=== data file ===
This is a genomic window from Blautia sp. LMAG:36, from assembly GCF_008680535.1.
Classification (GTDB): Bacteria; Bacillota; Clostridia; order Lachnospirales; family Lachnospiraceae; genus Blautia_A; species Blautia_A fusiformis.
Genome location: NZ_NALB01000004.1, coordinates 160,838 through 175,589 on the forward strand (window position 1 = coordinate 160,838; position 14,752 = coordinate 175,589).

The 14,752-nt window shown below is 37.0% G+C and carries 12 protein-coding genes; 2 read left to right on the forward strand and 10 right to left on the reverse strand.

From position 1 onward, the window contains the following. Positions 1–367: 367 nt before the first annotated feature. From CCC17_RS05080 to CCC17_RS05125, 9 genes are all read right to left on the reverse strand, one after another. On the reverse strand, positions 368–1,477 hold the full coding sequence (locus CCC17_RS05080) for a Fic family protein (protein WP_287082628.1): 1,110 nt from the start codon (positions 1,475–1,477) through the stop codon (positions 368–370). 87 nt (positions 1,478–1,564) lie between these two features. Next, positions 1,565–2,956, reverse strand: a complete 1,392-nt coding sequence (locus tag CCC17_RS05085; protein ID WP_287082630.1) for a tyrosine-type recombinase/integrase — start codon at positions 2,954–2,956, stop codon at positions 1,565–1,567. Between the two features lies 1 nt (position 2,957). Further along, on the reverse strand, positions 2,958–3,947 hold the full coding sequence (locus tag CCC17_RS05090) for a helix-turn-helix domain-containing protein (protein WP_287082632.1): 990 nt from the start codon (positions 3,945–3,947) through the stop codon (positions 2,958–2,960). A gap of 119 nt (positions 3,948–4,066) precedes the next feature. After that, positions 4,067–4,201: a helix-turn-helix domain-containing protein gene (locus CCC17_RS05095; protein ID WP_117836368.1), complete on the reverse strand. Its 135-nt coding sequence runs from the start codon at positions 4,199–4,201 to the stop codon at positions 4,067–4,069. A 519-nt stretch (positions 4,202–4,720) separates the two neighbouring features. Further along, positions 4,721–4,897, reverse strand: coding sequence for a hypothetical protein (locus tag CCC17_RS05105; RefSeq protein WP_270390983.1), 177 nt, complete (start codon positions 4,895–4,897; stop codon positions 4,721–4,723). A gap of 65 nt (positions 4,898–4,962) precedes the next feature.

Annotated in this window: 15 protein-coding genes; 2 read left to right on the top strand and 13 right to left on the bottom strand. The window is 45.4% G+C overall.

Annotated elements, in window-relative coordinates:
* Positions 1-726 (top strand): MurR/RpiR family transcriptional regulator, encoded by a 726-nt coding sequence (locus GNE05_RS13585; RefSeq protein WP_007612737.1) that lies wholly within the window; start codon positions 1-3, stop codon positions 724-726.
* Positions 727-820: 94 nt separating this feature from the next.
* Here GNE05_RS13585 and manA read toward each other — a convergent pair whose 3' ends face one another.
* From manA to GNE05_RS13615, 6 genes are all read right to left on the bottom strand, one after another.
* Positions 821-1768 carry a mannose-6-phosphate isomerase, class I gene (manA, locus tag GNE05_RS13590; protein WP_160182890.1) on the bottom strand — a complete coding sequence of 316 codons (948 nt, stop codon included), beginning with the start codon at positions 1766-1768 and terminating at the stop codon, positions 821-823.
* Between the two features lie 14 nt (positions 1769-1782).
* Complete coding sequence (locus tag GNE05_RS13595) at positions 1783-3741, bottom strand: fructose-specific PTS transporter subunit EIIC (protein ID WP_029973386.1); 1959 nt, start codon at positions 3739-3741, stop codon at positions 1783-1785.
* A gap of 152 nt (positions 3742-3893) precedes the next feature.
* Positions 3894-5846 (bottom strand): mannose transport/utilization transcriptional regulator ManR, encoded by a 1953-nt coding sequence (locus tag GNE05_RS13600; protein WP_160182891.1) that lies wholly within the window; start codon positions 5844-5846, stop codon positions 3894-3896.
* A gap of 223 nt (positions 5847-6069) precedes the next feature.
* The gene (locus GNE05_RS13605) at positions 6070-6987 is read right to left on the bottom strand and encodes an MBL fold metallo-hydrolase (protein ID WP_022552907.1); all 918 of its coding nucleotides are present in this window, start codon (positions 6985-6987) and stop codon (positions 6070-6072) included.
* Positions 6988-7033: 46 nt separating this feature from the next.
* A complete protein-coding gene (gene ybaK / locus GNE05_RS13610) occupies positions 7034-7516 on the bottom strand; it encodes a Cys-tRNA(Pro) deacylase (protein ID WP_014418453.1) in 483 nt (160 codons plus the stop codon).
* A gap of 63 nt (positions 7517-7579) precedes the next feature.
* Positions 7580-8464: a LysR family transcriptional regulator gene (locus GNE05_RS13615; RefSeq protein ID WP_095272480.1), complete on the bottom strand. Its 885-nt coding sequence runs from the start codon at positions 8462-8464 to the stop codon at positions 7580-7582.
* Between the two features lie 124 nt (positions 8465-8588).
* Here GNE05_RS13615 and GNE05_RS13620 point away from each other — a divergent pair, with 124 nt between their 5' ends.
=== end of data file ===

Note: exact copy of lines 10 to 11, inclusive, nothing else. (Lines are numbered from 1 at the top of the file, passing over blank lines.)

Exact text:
* Here GNE05_RS13585 and manA read toward each other — a convergent pair whose 3' ends face one another.
* From manA to GNE05_RS13615, 6 genes are all read right to left on the bottom strand, one after another.